India is seeing a surge of restaurant openings in every city, and with the social media-fuelled lives we live, as a result there are few restaurants that enjoy the affection of loyal diners. 360° at The Oberoi, Delhi is perhaps one of the few restaurants that wins in this regard. Sunday brunches, business meetings, impromptu dining plans, family celebrations – 360° has been at the centre of it all for the capital, for decades. And when the hotel re-opened in January last year after a four-year renovation, it picked up right where it had left off.
While the tried, tested, and trusted is what The Oberoi is known for, tempering the traditional to cater to the needs of present day is gradually becoming a strong element of their Delhi outpost. It is evident in their Indian cuisine restaurant, Omya, where Michelin-starred Chef Alfred Prasad creates Indian dishes with a modern twist; at Baoshuan, known for modern Chinese, led by Chef Andrew Wong; and at 360°, which under the tutelage of executive chef Rohit Gambhir continues to serve excellent international cuisines, with a special focus on European, Japanese, Thai and comfort Indian food. And now the all-day dining space has brought in fresh taste to the table with Chef Christiaan Stoop, sous chef at 360°.
Hailing from Munich, Germany, and having worked across the UK, Spain, and France, Stoop not only comes with an arsenal of global experience, but also the expertise of having worked with some of the best in the industry, such as The Fat Duck by Heston Blumenthal, among other Michelin-starred restaurants and chefs. Here for 15 months now, his latest addition to 360° is ‘The Confessions of a Culinary Traveller’, a four-course dinner menu inspired by his travels across Europe.
The start, with an amuse bouche inside an eggshell and perched on a ‘nest’, is egg whites whisked with potato and topped with caviar. A fitting glimpse into the visually appealing and effortless dishes ahead. The first course comes inspired from the United Kingdom – a sleek slab of cucumber, topped with drops of seabuckthorn dip, fennel, sliced hazelnuts, and crisps laid in a cold soup of cucumber itself. Light and refreshing, it makes for a great start to summer suppers. The subtle cucumber flavour is balanced out by the heavier nut and fennel, the seabuckthorn adding a bit of tanginess, and the crisps lending a variation in texture. We promise it’ll be over before you know it (and leave you wanting seconds).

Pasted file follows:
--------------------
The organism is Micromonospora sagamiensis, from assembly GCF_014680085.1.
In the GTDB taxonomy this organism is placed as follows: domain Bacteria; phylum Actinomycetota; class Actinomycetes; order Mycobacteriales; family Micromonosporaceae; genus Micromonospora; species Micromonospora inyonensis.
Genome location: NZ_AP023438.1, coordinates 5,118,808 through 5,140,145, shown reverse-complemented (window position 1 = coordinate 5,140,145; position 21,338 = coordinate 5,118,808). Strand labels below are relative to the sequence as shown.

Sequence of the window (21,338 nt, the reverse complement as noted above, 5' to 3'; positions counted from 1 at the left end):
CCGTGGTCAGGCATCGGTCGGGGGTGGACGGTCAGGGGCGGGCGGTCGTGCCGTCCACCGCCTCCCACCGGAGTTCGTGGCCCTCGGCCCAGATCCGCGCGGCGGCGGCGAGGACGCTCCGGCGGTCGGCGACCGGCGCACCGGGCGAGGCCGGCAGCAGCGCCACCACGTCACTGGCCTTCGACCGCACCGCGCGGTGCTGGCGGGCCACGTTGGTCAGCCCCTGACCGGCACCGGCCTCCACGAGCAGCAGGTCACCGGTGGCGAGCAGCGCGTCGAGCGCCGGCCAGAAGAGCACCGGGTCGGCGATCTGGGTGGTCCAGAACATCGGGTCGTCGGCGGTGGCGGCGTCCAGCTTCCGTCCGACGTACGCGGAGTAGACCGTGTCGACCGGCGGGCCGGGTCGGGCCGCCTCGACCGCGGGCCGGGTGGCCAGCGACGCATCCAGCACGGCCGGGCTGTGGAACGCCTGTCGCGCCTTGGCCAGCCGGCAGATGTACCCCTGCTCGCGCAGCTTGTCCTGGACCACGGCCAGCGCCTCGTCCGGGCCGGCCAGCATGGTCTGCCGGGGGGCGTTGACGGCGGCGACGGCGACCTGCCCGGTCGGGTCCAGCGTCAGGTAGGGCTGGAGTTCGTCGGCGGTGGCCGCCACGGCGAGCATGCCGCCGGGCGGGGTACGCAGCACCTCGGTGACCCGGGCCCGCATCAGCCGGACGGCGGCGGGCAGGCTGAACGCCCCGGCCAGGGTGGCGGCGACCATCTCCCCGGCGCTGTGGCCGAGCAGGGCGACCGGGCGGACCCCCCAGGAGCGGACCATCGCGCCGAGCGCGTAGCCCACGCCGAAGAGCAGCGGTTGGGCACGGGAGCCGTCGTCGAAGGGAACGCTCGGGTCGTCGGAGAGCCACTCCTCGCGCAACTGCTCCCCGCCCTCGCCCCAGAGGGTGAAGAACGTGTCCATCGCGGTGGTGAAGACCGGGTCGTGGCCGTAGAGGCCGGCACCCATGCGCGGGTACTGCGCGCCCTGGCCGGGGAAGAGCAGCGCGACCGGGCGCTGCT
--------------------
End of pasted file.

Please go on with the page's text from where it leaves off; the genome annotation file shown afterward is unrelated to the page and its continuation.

Next up is Spain, with a confit red snapper on mustard sauce, embellished with black garlic and amaranth. No-nonsense flavours come together in an easy looking preparation. However, one bite and the thought and technique shine through. The fish doesn’t disintegrate despite being on a bed of sauce, the mustard and garlic enhance the flavour of the meat instead of overpowering, and the crunch of the tiny amaranth adds layers to the dish. The third course, lamb chops, is derived from France. One of the most succulent lamb chops we’ve had in a long time, it alone is so good that we’d go back for another round. It’s hard to go wrong with potato gratin and onion crème that come on the side, both pandering well to comfort food taste buds.
The dessert is a simple, but done in a way that makes it anything but. Bavarian Crème topped with raspberry glass, drizzle, and broken biscuit bits, and thyme. The minty thyme complements the sweetness of raspberry, the cream is light and airy, and the glass can’t be had enough of.
Stoop’s craftsmanship shines through in the complex methods he has used on everyday dishes. And while the techniques may be fine, the final product is uncomplicated and easy to connect with. While he intends to introduce a new menu every few months, based on his perception and exposure to diverse cultures, the current one fits like a glove for summer. And it is one you must add to your list of must-trys for the season.
All images: The Oberoi, New Delhi